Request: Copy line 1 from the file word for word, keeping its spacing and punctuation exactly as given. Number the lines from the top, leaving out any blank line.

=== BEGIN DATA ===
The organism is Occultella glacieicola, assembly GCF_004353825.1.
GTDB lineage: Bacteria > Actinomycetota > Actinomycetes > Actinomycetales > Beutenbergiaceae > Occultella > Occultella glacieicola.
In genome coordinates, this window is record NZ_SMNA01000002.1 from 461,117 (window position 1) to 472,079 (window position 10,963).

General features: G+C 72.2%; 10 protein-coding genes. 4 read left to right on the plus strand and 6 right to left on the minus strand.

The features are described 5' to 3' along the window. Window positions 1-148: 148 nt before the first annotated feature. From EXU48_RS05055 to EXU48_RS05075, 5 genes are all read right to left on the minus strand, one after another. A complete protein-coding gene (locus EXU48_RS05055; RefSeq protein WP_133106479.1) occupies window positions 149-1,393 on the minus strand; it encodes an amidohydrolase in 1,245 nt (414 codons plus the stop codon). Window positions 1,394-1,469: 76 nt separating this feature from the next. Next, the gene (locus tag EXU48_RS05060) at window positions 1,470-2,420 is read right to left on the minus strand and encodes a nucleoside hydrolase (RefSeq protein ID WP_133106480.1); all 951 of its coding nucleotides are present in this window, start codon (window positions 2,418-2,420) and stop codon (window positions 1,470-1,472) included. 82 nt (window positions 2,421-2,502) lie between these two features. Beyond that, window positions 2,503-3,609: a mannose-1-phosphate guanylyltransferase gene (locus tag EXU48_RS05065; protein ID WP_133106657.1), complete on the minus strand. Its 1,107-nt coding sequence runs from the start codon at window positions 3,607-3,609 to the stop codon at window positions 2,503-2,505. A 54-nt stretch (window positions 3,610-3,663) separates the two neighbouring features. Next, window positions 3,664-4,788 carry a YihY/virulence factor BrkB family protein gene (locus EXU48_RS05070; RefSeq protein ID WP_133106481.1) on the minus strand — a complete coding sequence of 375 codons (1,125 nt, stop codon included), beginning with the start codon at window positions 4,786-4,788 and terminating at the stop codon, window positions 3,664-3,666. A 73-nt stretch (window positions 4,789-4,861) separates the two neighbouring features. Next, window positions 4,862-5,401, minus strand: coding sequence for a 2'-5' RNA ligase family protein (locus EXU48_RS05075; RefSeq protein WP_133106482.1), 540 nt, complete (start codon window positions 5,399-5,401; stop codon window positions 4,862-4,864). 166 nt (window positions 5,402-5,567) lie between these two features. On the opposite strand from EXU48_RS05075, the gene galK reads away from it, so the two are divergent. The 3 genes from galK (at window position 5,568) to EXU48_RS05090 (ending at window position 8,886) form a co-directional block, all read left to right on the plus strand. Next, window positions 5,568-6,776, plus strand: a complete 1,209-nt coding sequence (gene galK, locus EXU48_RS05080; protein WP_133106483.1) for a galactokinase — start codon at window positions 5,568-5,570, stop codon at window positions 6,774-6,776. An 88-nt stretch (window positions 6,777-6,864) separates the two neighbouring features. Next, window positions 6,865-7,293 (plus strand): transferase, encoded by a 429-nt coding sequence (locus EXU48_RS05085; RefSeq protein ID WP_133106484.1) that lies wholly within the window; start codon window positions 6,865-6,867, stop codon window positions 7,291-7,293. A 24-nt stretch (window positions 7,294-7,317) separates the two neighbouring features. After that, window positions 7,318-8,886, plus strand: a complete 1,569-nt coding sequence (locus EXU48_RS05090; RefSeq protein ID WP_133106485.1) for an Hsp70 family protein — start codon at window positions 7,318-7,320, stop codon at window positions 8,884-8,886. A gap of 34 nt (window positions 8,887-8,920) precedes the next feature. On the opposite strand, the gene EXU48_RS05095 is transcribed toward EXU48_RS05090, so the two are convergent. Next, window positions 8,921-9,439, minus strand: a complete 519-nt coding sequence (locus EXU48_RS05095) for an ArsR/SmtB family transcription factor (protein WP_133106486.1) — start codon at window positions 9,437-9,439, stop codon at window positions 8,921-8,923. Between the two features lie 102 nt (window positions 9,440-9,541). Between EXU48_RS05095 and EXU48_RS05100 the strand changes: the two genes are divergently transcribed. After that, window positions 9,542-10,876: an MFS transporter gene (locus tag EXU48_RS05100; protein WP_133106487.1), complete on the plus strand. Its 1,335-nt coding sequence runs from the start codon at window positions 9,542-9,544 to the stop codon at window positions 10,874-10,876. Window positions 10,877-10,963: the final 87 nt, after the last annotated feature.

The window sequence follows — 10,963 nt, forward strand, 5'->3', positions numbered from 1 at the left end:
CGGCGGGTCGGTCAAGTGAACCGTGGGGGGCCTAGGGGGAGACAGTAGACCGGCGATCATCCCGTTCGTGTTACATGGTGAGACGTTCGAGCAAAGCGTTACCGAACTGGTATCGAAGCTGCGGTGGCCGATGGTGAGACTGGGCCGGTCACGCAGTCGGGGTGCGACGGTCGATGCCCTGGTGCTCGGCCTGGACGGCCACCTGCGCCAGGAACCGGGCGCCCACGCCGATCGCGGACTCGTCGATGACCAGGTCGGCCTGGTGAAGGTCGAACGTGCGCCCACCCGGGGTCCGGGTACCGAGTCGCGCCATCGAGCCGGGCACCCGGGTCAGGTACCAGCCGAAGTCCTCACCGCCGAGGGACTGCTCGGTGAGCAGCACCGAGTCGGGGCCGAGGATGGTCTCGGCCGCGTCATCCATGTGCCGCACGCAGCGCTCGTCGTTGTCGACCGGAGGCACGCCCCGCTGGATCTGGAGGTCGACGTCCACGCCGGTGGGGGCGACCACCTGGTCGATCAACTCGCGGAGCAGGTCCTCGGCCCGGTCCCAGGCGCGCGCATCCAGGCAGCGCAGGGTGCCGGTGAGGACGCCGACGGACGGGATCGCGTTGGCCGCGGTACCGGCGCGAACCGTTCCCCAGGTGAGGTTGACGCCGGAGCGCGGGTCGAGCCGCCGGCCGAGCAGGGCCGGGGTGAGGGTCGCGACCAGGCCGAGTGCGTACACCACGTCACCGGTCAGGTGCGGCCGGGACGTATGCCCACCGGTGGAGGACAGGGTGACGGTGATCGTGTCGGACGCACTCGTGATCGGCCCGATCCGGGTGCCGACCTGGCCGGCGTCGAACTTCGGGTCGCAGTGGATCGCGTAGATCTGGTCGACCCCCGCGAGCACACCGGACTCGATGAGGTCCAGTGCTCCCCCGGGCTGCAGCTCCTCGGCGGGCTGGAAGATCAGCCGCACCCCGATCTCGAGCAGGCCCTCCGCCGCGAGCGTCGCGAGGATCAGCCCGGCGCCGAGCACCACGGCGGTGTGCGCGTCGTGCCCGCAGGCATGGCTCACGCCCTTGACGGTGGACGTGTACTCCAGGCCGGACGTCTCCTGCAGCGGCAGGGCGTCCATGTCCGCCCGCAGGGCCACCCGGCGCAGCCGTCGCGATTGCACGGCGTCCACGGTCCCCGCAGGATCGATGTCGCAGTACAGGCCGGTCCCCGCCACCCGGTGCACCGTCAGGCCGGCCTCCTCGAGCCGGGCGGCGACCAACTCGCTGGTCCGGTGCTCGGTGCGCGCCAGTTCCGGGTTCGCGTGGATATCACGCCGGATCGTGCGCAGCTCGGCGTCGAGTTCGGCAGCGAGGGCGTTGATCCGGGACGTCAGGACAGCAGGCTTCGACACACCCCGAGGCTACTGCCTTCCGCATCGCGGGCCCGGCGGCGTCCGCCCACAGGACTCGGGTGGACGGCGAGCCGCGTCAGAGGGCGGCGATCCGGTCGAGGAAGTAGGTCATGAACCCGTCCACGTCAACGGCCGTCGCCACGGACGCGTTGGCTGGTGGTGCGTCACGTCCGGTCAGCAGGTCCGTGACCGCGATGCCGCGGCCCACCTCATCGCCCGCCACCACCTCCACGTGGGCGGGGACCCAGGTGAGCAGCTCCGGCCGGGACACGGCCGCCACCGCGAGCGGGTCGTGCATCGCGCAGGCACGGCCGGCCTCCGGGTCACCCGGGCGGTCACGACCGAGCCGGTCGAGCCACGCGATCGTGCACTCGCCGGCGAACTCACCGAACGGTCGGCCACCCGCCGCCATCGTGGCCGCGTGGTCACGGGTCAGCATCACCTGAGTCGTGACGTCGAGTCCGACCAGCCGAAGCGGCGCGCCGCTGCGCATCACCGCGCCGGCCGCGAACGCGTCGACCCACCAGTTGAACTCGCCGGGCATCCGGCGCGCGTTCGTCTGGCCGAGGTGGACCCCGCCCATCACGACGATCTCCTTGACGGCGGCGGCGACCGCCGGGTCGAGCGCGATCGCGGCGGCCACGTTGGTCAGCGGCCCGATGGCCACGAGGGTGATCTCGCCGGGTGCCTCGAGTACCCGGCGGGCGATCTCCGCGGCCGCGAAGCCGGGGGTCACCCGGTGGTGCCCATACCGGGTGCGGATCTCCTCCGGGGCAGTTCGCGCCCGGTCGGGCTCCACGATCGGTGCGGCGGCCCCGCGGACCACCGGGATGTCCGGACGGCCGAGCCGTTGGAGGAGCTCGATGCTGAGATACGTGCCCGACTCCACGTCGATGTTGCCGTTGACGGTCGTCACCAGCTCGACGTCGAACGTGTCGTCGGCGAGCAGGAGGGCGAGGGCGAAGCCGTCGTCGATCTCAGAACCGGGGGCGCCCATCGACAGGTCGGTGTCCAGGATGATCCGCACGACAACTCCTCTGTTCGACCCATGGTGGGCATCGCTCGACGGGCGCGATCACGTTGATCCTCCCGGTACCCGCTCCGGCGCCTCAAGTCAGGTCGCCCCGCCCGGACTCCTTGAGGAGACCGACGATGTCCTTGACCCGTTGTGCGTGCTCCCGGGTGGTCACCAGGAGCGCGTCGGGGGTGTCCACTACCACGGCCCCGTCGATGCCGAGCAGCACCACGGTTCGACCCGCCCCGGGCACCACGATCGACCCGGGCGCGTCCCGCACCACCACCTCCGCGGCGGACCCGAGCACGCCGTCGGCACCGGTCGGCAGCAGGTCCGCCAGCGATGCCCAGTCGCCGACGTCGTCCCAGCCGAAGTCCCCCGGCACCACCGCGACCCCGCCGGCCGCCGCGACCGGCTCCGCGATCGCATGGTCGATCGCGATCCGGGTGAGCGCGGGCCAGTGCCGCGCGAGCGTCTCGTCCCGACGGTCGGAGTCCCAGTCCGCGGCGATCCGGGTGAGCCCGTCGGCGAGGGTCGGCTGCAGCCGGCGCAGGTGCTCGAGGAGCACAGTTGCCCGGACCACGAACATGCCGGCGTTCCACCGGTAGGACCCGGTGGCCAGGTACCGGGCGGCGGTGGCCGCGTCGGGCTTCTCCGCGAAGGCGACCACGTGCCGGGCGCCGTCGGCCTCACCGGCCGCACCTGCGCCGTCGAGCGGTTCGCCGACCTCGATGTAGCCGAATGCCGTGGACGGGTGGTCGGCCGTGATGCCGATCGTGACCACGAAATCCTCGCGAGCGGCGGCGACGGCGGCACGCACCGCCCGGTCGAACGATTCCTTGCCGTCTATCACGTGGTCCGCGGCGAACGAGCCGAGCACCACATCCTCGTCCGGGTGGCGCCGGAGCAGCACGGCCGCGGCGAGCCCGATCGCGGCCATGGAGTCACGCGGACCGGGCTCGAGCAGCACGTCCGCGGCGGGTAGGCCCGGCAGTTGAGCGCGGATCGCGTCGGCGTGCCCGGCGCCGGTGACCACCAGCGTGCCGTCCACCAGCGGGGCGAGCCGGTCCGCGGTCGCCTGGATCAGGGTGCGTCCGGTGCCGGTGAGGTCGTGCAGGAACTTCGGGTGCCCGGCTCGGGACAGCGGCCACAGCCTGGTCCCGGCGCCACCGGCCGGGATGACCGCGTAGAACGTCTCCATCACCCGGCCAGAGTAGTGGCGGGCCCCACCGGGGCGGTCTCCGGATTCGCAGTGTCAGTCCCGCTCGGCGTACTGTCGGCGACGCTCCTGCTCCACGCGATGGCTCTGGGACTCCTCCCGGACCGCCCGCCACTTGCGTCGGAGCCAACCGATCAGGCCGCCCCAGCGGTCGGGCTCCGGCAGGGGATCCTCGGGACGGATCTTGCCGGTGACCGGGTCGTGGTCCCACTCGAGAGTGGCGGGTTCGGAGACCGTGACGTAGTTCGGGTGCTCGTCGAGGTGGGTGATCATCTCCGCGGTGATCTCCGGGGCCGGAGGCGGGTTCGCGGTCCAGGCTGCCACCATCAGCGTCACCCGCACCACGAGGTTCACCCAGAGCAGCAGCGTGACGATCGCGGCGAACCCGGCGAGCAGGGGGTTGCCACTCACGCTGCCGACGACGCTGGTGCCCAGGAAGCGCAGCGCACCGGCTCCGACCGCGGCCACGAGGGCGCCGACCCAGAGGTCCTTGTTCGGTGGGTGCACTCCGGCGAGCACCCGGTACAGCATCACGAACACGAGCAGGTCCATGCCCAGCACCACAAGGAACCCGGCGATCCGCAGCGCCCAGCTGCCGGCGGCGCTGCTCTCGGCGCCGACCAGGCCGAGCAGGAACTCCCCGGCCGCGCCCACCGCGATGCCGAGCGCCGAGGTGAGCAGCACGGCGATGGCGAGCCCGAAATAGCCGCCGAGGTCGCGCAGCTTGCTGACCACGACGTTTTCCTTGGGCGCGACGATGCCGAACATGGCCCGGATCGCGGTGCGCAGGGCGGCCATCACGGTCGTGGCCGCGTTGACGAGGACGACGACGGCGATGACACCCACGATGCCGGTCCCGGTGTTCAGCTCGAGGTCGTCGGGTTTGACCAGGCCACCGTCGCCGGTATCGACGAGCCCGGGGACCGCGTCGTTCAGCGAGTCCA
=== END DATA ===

The organism is Occultella glacieicola, assembly GCF_004353825.1.